Birds are astonishingly intelligent creatures. In fact, according to revolutionary new research, some birds rival primates and even humans in their remarkable forms of intelligence. Like humans, many birds have enormous brains relative to their size. Although small, bird brains are packed with neurons that allow them to punch well above their weight.
"Interesting Subject, Mispronunciations Detract"
<>The Stokes Field Guide to Bird Songs: Eastern Region offers you the very best sound recordings available for the birds of eastern North America. It includes more species, more time per species, and more sounds per species than any other audio guide to Eastern bird songs. In addition, the recordings are accompanied by an informative pdf booklet that gives precise call and song descriptions of the 372 species included.
"Not ready for Audible yet"
While birding literature is filled with tales of expert observers spotting rare species in exotic locales, John Yow reminds us that the most fascinating birds can be the ones perched right outside our windows. In thirty-five engaging and sometimes irreverent vignettes, Yow reveals the fascinating lives of the birds we see nearly every day. Following the seasons, he covers forty-two species, discussing the improbable, unusual, and comical aspects of his subjects' lives.
"Thoroughly enjoyed - inspired"
Biologist Bridget Stutchbury takes listeners along on her escapades as a bird detective, stalking subjects through the woods for hours, taking blood samples from nestlings for DNA analysis, and mounting miniature tracking devices on tiny backs. She captures several young white-and-brown male purple martins and paints them the darker color of mature males to see if the painted youngsters are more successful than their unaltered peers in wresting away nest sites from older males.
"Might as well have been read by a computer."
William Henry Hudson was a founding member of the Royal Society for the Protection of Birds (RSPB). Though born in Argentina, Hudson came to England in 1874, where he remained until his death in 1922. Absorbed by nature, and in particular by the lives and activities of birds, his acute observations on wildlife led to some charming books which helped establish the pastime of bird watching. Birds in Town and Village is one of his classics. It is a truly engaging rumination on birds, as he watched them go about their daily lives. It is unfailingly charming, and read with an easy, relaxed tone by Neville Jason.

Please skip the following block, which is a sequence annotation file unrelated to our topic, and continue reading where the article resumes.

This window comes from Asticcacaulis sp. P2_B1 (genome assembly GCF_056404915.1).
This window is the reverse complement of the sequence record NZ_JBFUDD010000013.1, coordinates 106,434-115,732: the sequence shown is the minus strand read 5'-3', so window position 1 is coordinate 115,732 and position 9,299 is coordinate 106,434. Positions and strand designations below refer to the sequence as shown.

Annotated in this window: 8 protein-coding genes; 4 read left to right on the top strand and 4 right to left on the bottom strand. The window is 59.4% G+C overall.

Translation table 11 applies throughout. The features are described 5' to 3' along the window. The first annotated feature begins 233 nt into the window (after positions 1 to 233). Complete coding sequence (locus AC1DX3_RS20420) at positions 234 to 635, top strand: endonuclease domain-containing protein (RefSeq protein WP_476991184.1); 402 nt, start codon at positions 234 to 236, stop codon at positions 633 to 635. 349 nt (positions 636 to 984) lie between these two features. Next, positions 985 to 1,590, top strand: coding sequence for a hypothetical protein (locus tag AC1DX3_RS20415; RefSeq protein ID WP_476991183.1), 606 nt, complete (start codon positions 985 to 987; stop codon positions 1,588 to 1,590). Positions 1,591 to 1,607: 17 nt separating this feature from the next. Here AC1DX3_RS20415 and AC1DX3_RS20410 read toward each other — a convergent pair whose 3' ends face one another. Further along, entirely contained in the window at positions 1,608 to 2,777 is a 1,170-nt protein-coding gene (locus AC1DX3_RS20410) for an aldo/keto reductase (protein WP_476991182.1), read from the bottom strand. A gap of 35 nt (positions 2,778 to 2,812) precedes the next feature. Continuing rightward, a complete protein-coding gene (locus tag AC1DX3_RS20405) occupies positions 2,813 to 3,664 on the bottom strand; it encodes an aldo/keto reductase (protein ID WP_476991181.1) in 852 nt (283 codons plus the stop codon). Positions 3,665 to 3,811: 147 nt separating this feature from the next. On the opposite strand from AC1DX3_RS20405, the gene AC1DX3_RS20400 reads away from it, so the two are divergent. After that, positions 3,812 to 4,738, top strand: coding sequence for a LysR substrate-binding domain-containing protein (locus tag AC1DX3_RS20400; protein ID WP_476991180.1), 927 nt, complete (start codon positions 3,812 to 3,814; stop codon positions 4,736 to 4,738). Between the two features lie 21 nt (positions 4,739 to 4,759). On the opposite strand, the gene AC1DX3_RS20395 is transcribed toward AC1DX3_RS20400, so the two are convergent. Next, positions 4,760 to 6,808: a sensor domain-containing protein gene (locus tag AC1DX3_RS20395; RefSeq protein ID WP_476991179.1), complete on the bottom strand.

"Charming look at 19th century ornithology"
Feathers are an evolutionary marvel: Aerodynamic, insulating, beguiling. They date back more than 100 million years. Yet their story has never been fully told. In Feathers, biologist Thor Hanson details a sweeping natural history, as feathers have been used to fly, protect, attract, and adorn through time and place. Applying the research of paleontologists, ornithologists, biologists, engineers, and even art historians, Hanson asks: What are feathers? How did they evolve? What do they mean to us?
"Fantastic Science and Fun"
Bird-watching is not only an eco-friendly hobby, but it is also definitely enjoyable. It is addicting and educational. Bird-watching is not only for professionals and ornithologists; it is also recommended for all people who love nature. As easy as it may seem, bird-watching has certain requirements, such as skills, patience, strategy, and basic knowledge of birds and their behavior. There are certain tools necessary to make this activity more fun and more fulfilling.
They destroy plant diseases. They break down toxins. They plough the earth. They transform forests. They’ve survived two mass extinctions, including the one that wiped out the dinosaur. Not bad for a creature that’s deaf, blind, and spineless. Who knew that earthworms were one of our planet’s most important caretakers? Or that Charles Darwin devoted his last years to studying their remarkable achievements?
"I bow down to our benevolent worm overlords"
What is space? It isn't a question that most of us normally stop to ask. Space is the venue of physics; it's where things exist, where they move and take shape. Yet over the past few decades, physicists have discovered a phenomenon that operates outside the confines of space and time. The phenomenon - the ability of one particle to affect another instantly across the vastness of space - appears to be almost magical.
"Rambling but Asks Good Questions"